This is where businesses really get their return on investment. Your survey is not only a valuable tool in helping leadership understand the problem areas, next steps, or goals. It’s also about helping employees see the whole picture, validate their opinions and experiences, deepen their relationship with the company, and prepare them for what’s next.
What to consider when sharing survey results
Who you’re talking to
Ideally, you’ve already gotten survey buy-in from stakeholders across the organization who look forward to seeing the results. Considering the distinct types of audiences in your organization will help define unique approaches to dissemination that best meets employee needs. Ensure that your dissemination strategy covers all parties, and every employee can learn about the results.
After you’ve considered your audiences, think about the best ways to meet them where they’re at. Consider your medium, the language that will be used, and the visuals you’d like to share. One slide deck might not be right for all audiences.
A helpful step in this process is to consider the purpose of each communication. You want to inform employees of what you learned, and more importantly, you want to tell them what you’re going to do about it. Setting clear expectations for next steps increases the likelihood of engagement and action from your employees. Each step of the process should clearly and intentionally lead to the next.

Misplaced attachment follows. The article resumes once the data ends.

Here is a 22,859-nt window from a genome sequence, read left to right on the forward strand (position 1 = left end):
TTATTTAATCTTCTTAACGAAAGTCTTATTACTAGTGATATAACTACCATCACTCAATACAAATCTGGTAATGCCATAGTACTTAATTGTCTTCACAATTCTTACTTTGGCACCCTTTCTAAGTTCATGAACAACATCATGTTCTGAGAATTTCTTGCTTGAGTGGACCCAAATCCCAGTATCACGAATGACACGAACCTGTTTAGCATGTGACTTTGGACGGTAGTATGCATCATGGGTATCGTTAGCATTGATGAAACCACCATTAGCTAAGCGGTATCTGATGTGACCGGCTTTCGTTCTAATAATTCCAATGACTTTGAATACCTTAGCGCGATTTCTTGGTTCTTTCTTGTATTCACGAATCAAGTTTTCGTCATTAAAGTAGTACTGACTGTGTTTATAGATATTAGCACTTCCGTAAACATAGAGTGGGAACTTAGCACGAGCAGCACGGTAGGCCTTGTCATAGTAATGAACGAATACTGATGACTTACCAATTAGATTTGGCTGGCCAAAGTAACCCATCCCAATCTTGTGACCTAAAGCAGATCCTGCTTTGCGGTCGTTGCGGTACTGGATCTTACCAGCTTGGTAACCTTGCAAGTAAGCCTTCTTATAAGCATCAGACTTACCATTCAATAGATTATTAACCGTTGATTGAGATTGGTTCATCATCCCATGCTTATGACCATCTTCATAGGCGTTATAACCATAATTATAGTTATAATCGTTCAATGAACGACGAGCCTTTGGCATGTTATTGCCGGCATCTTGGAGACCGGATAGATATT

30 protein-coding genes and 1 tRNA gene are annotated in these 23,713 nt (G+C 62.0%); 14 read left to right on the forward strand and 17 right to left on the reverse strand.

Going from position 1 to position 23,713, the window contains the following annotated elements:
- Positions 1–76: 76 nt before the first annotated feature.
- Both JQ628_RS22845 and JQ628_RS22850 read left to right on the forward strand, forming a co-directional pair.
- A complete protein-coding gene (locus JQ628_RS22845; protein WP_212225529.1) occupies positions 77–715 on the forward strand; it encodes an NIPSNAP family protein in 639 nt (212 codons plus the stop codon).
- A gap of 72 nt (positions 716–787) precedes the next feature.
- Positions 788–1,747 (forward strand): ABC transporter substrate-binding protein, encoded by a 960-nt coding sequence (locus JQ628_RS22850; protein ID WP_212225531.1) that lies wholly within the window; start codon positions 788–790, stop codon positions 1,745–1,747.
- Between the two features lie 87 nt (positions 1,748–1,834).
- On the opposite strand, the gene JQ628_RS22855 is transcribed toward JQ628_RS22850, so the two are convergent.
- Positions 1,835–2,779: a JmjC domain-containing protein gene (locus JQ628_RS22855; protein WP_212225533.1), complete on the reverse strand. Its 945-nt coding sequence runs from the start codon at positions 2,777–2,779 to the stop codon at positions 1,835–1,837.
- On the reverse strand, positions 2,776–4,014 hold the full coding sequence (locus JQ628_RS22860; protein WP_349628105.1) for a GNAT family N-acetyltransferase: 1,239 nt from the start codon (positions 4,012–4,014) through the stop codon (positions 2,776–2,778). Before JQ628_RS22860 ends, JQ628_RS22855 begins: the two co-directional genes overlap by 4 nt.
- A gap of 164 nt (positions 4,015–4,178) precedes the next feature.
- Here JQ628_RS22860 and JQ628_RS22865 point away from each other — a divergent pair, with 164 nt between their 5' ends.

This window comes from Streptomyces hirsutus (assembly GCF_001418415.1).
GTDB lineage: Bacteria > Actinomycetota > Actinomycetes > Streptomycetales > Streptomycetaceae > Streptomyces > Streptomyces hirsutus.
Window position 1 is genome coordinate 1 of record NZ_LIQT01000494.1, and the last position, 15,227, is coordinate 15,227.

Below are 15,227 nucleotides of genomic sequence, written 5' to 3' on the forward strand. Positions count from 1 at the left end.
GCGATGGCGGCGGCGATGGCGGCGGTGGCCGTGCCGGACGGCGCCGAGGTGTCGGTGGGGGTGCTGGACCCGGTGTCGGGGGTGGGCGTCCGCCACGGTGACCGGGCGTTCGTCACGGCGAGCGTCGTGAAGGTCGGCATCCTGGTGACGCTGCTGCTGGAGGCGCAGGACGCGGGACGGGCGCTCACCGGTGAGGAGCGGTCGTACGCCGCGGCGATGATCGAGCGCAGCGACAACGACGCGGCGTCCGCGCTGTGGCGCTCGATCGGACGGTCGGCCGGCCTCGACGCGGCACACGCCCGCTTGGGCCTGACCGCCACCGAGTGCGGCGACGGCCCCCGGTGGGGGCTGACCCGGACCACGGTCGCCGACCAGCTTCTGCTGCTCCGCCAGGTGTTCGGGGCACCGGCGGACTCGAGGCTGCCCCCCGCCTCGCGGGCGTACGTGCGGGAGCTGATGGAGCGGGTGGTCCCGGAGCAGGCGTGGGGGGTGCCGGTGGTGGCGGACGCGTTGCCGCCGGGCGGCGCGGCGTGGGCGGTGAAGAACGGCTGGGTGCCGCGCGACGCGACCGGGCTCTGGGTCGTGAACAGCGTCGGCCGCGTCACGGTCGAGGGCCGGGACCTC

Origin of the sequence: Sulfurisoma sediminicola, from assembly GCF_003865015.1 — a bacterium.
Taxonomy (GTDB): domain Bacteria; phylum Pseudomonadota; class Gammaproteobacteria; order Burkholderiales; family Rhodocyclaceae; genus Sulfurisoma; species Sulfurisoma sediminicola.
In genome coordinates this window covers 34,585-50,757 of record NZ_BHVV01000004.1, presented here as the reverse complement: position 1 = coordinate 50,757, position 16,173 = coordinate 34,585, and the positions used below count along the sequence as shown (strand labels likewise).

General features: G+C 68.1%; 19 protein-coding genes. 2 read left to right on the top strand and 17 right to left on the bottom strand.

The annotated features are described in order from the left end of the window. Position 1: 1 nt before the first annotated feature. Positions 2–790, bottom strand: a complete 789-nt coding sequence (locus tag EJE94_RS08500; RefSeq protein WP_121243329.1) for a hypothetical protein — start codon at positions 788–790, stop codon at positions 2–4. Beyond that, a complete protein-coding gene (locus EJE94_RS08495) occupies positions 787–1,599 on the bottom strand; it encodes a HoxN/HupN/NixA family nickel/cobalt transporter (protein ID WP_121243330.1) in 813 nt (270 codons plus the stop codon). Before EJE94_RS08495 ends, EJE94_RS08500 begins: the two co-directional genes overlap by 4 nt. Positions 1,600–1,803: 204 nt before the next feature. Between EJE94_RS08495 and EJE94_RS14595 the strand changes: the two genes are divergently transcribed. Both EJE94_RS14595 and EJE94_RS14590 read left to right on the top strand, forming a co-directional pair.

Timing is also important. Aim to share your results quickly and efficiently so that your data stays relevant. Try to avoid scheduling additional meetings and take a step back from standing meetings if necessary. Make survey dissemination a priority.
Here’s how dissemination might look for your organization
Remember that every organization is different, and this is not a one-size-fits-all model.
Step 1: Report on initial findings
This is a chance to show your work and tweak the verbiage used to describe results, with the goal of keeping subsequent discussions relevant and meaningful. Summarize key themes that have emerged from the results and explain the rationale and data behind each theme. The results have a degree of malleability at this point.
- Audience: core survey team
- Medium: slide deck presentation
- Content: summary of overall results, emergent themes, comparisons to past results, comparisons across groups (e.g., departments), and create (or update) a timeline for next steps
Step 2: Executive Summary Presentation
Executives want a high-level summary of key themes. This presentation should include overall results for the organization and highlight any significant bright spots or red flags found in segments of the organization. The results should generally be solidified at this point.
- Audience: executive team
- Medium: presentation
- Content: summary of overall results, key themes, significant comparisons to past results, significant comparisons across groups (e.g., departments), and approve (or create) a timeline for next steps
Step 3: Next Level Down Presentation
This step ensures the next level of leadership hears the same message at the same time. Eventually, this group of leaders will receive detailed results focused on their own span of control. This presentation, however, is usually focused on overall results.
- Audience: directors and managers
- Medium: presentation